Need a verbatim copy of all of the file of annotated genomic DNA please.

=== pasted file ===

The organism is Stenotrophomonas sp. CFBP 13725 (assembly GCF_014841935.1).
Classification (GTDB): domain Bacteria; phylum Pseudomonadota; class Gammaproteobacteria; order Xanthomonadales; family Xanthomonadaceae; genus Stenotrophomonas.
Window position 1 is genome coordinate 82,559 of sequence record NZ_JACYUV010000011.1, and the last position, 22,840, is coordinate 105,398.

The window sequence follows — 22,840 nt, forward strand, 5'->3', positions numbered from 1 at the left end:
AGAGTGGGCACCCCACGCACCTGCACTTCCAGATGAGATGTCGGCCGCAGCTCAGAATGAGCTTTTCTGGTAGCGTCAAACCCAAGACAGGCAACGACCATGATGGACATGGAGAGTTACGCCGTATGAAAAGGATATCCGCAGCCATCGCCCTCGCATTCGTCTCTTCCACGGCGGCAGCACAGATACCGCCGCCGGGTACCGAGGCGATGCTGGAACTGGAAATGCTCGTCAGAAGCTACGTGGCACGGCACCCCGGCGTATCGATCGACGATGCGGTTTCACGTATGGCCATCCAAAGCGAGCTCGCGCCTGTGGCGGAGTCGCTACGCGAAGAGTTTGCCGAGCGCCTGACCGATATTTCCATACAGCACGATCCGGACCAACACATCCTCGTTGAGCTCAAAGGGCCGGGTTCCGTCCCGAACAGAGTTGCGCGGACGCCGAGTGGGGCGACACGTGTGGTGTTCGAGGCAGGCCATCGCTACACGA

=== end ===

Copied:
The organism is Stenotrophomonas sp. CFBP 13725 (assembly GCF_014841935.1).
Classification (GTDB): domain Bacteria; phylum Pseudomonadota; class Gammaproteobacteria; order Xanthomonadales; family Xanthomonadaceae; genus Stenotrophomonas.
Window position 1 is genome coordinate 82,559 of sequence record NZ_JACYUV010000011.1, and the last position, 22,840, is coordinate 105,398.

The window sequence follows — 22,840 nt, forward strand, 5'->3', positions numbered from 1 at the left end:
AGAGTGGGCACCCCACGCACCTGCACTTCCAGATGAGATGTCGGCCGCAGCTCAGAATGAGCTTTTCTGGTAGCGTCAAACCCAAGACAGGCAACGACCATGATGGACATGGAGAGTTACGCCGTATGAAAAGGATATCCGCAGCCATCGCCCTCGCATTCGTCTCTTCCACGGCGGCAGCACAGATACCGCCGCCGGGTACCGAGGCGATGCTGGAACTGGAAATGCTCGTCAGAAGCTACGTGGCACGGCACCCCGGCGTATCGATCGACGATGCGGTTTCACGTATGGCCATCCAAAGCGAGCTCGCGCCTGTGGCGGAGTCGCTACGCGAAGAGTTTGCCGAGCGCCTGACCGATATTTCCATACAGCACGATCCGGACCAACACATCCTCGTTGAGCTCAAAGGGCCGGGTTCCGTCCCGAACAGAGTTGCGCGGACGCCGAGTGGGGCGACACGTGTGGTGTTCGAGGCAGGCCATCGCTACACGA